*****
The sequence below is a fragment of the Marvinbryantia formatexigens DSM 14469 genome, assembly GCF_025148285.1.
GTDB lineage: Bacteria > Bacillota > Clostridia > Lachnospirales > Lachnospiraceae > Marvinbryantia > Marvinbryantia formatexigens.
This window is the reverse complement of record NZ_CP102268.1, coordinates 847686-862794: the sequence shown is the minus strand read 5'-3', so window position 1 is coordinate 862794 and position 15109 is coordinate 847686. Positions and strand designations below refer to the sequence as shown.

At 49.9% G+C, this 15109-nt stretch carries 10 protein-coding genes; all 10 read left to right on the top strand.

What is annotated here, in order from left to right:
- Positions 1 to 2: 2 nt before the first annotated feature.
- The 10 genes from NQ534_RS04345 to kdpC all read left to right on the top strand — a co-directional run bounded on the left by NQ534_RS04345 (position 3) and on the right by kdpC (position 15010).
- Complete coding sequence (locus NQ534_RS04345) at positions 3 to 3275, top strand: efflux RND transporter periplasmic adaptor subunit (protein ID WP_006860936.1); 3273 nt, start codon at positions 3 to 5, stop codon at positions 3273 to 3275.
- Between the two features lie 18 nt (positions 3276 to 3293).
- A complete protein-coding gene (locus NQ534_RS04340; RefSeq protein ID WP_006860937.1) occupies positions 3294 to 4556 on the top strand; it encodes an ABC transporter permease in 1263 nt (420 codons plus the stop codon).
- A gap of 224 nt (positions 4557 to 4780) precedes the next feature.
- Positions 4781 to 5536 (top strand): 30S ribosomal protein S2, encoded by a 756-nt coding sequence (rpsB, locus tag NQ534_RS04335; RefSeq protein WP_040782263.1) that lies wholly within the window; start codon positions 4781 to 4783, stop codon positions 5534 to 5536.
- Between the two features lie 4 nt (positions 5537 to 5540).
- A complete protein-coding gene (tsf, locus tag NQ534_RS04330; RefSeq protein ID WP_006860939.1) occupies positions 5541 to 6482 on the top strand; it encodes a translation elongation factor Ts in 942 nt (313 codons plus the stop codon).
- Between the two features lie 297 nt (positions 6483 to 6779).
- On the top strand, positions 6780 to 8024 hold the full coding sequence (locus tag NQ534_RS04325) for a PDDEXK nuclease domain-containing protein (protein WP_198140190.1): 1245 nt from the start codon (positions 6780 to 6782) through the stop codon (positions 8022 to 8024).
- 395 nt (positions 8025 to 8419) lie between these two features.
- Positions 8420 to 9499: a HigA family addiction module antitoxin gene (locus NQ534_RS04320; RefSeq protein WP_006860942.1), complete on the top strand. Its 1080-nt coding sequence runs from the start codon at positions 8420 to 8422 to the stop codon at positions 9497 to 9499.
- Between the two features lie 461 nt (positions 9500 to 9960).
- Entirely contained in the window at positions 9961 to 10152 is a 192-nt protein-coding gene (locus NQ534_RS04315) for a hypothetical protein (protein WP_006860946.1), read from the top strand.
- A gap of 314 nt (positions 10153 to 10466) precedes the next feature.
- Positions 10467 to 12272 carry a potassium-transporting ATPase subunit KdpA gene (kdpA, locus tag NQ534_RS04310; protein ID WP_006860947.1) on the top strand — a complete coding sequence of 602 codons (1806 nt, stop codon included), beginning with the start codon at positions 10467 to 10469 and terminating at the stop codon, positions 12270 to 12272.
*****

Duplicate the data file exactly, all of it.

The sequence below is a fragment of the Marvinbryantia formatexigens DSM 14469 genome, assembly GCF_025148285.1.
GTDB lineage: Bacteria > Bacillota > Clostridia > Lachnospirales > Lachnospiraceae > Marvinbryantia > Marvinbryantia formatexigens.
This window is the reverse complement of record NZ_CP102268.1, coordinates 847686-862794: the sequence shown is the minus strand read 5'-3', so window position 1 is coordinate 862794 and position 15109 is coordinate 847686. Positions and strand designations below refer to the sequence as shown.

At 49.9% G+C, this 15109-nt stretch carries 10 protein-coding genes; all 10 read left to right on the top strand.

What is annotated here, in order from left to right:
- Positions 1 to 2: 2 nt before the first annotated feature.
- The 10 genes from NQ534_RS04345 to kdpC all read left to right on the top strand — a co-directional run bounded on the left by NQ534_RS04345 (position 3) and on the right by kdpC (position 15010).
- Complete coding sequence (locus NQ534_RS04345) at positions 3 to 3275, top strand: efflux RND transporter periplasmic adaptor subunit (protein ID WP_006860936.1); 3273 nt, start codon at positions 3 to 5, stop codon at positions 3273 to 3275.
- Between the two features lie 18 nt (positions 3276 to 3293).
- A complete protein-coding gene (locus NQ534_RS04340; RefSeq protein ID WP_006860937.1) occupies positions 3294 to 4556 on the top strand; it encodes an ABC transporter permease in 1263 nt (420 codons plus the stop codon).
- A gap of 224 nt (positions 4557 to 4780) precedes the next feature.
- Positions 4781 to 5536 (top strand): 30S ribosomal protein S2, encoded by a 756-nt coding sequence (rpsB, locus tag NQ534_RS04335; RefSeq protein WP_040782263.1) that lies wholly within the window; start codon positions 4781 to 4783, stop codon positions 5534 to 5536.
- Between the two features lie 4 nt (positions 5537 to 5540).
- A complete protein-coding gene (tsf, locus tag NQ534_RS04330; RefSeq protein ID WP_006860939.1) occupies positions 5541 to 6482 on the top strand; it encodes a translation elongation factor Ts in 942 nt (313 codons plus the stop codon).
- Between the two features lie 297 nt (positions 6483 to 6779).
- On the top strand, positions 6780 to 8024 hold the full coding sequence (locus tag NQ534_RS04325) for a PDDEXK nuclease domain-containing protein (protein WP_198140190.1): 1245 nt from the start codon (positions 6780 to 6782) through the stop codon (positions 8022 to 8024).
- 395 nt (positions 8025 to 8419) lie between these two features.
- Positions 8420 to 9499: a HigA family addiction module antitoxin gene (locus NQ534_RS04320; RefSeq protein WP_006860942.1), complete on the top strand. Its 1080-nt coding sequence runs from the start codon at positions 8420 to 8422 to the stop codon at positions 9497 to 9499.
- Between the two features lie 461 nt (positions 9500 to 9960).
- Entirely contained in the window at positions 9961 to 10152 is a 192-nt protein-coding gene (locus NQ534_RS04315) for a hypothetical protein (protein WP_006860946.1), read from the top strand.
- A gap of 314 nt (positions 10153 to 10466) precedes the next feature.
- Positions 10467 to 12272 carry a potassium-transporting ATPase subunit KdpA gene (kdpA, locus tag NQ534_RS04310; protein ID WP_006860947.1) on the top strand — a complete coding sequence of 602 codons (1806 nt, stop codon included), beginning with the start codon at positions 10467 to 10469 and terminating at the stop codon, positions 12270 to 12272.